Appleton's Cyclopedia of American Biography, edited by James
Grant Wilson, John Fiske and Stanley L. Klos. Six volumes, New York: D. Appleton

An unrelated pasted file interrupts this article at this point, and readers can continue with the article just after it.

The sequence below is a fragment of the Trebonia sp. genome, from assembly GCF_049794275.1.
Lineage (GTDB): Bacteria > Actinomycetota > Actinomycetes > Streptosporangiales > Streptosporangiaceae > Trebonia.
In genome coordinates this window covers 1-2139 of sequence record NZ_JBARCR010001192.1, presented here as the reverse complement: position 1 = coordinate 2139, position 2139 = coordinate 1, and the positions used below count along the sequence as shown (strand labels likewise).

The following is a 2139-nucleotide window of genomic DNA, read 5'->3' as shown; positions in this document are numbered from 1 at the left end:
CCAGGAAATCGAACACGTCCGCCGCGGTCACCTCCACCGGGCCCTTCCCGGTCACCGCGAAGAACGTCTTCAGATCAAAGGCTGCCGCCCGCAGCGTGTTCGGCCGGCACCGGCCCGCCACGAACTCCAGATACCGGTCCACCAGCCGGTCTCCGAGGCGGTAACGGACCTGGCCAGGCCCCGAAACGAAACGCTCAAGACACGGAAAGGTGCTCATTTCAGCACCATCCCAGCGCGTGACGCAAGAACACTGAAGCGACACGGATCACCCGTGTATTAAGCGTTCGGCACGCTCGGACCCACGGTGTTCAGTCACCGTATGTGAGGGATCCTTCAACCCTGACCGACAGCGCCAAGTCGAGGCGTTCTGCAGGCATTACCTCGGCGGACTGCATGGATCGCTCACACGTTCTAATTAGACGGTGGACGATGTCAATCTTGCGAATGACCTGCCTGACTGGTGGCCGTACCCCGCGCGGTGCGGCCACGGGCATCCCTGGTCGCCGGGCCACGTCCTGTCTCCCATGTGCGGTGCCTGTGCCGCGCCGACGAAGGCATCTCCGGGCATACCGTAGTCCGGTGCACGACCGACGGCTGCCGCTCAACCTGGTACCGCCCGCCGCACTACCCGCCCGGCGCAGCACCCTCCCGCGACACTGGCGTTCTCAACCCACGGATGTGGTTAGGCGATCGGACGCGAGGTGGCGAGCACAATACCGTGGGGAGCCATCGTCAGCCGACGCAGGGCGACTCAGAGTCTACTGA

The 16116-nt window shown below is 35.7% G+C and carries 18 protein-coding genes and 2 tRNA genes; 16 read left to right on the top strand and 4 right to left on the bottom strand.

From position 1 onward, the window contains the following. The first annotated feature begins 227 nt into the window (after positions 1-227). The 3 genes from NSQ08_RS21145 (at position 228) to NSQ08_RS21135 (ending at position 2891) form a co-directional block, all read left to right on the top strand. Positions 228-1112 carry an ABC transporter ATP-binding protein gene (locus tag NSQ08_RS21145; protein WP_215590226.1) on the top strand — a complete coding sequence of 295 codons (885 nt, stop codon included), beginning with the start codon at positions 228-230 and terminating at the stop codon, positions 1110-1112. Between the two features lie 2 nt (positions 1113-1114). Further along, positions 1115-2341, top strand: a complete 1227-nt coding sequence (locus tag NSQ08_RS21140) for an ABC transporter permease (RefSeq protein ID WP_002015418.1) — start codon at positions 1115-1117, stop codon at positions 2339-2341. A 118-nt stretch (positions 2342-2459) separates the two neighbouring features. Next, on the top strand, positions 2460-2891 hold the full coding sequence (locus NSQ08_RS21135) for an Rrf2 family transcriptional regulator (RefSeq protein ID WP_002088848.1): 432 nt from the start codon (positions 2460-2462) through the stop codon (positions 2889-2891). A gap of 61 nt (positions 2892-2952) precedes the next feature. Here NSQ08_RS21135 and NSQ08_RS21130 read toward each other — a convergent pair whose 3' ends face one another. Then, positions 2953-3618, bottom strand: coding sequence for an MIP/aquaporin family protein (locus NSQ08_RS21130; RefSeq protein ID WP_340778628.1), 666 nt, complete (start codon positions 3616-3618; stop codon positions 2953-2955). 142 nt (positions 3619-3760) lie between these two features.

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POWELL, William Byrd, physician, born in Bourbon county, Kentucky, 8 January, 1799; died in Henderson, Kentucky, 3 July, 1867. He was graduated at Transylvania university in 1820, and at the medical department there in 1823, devoted himself to the study of the physiology of tile brain, and prosecuted his investigations among the Indian tribes, professing to read the temperament from an examination of the cranium alone. He became professor of chemistry in the Medical college of Louisiana in 1835, and in 1849 organized the Memphis medical institute, taking the chair of cerebral physiology. He was professor of a similar branch in the Cincinnati eclectic medical institute in 1856-'9, and lectured there two or three years. In 1865 he was chosen professor emeritus of cerebral physiology in the New York eclectic medical college, but he did not lecture in that institution. His collection of skulls numbered 500, and was probably the next in value and variety to that of Dr. Samuel G. Morton (q. v.). Dr. Powell professed to have discovered a measurement that indicated infallibly the vital force, and the signs of vital tenacity. He was a member of numerous domestic and foreign scientific societies, and a frequent contributor to professional literature. He published "Natural History of the Human Temperament " (Cincinnati, Ohio, 1856) ; and, with Dr. Robert S. Newton, "The Eclectic Practice of Medicine" (1857); and an" Eclectic Treatise on the Diseases of Children" (1857).
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